For the last two years, Haynie Smith has spent a lot of time trying to shake one persistent telemarketer.
"I blocked the number they were originally calling from, but some way they were still getting to my voicemail," Smith said.
No matter what this Milwaukee man did, those calls kept coming.
On the other end of the line was online school, Ashford University, although Smith has no idea how they got his number.
"I don't remember how I encountered them or how they encountered me. I just remember them calling," Smith said.
After about 20 of those calls, sometimes two a day, Smith says he told Ashford to just stop calling.
It's a pattern described in a federal lawsuit filed last month by Smith against Ashford University.
It says around July 2015, Smith told Ashford to stop calling, but the calls kept coming.
Even after Smith's lawyer sent Ashford a letter in December 2017, the calls did not stop.
Craig Kimmel is Smith's attorney. He says telemarketers are required to stop calling when you ask them to.
"It's like the person who knocks on your door or rings your bell and runs. You know you can tell them to stop and they have to stop and then it's unlawful if they don't," Kimmel said.
Based in Pennsylvania, Kimmel takes cases like this from consumers across the country.
He found himself in Milwaukee because of the sheer number of calls involved -- more than 300.
Kimmel believes every call from Ashford dating back to 2015 violated federal law.
"Even after they received our letter in early January they continued to call. We have the proof that they received our letter and we have the proof that they continued to call," he said.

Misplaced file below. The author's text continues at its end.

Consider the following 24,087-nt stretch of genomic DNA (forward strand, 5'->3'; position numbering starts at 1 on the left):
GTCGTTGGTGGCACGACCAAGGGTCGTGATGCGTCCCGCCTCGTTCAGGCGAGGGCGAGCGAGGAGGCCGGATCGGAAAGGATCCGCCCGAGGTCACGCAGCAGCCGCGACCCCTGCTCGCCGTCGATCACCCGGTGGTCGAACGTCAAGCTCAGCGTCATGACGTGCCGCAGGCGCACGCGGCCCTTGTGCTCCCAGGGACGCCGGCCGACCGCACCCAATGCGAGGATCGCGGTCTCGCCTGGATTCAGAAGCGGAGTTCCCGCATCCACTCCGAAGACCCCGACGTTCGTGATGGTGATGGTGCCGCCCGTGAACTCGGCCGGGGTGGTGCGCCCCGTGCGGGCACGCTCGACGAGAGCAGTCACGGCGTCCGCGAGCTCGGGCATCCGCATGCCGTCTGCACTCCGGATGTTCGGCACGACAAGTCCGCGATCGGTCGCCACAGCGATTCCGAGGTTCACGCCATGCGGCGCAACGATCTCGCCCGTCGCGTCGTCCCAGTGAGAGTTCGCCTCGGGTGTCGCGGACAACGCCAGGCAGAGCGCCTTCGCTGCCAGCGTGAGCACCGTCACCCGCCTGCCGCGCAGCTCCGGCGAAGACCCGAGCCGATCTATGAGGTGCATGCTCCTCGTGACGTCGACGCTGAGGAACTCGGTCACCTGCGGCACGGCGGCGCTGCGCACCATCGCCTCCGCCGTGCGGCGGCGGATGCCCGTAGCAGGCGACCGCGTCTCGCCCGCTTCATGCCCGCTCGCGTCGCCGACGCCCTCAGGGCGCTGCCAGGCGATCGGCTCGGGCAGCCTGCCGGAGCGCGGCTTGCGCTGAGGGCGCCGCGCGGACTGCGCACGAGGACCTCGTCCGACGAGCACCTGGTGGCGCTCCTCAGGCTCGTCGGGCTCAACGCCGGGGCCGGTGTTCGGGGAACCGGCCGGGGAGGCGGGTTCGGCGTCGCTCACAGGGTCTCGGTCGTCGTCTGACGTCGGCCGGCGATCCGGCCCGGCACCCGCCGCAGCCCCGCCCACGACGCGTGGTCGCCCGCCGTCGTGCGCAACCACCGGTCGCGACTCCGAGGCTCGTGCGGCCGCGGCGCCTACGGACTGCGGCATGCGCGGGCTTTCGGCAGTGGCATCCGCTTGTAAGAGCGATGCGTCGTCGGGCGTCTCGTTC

Since 1991, people have been protected from junk phone calls by the Telephone Consumer Protection Act.
It limits when a solicitor can call, requires them to obey a "do not call" list, forbids automated or pre-recorded calls and makes a solicitor quit calling the moment you say "stop."
As Haynie Smith showed us, those calls were still coming as recently as a couple weeks ago.
Those calls are now saved as voicemails, potential evidence in his case.
In an e-mailed statement, a spokesperson for Ashford University said it complies with the TCPA and intends to "vigorously contest the allegations in Mr. Smith's complaint."
Under TCPA, violators can be made to pay anywhere from $500 to $1500 per phone call.
In a case like Smith's, with more than 300 potential violations, he could win more than $150,000.
Craig Kimmel says lawsuits and damages are the only way to get some callers to stop.
"Companies will keep calling and calling and calling until you give them a reason not to," he said.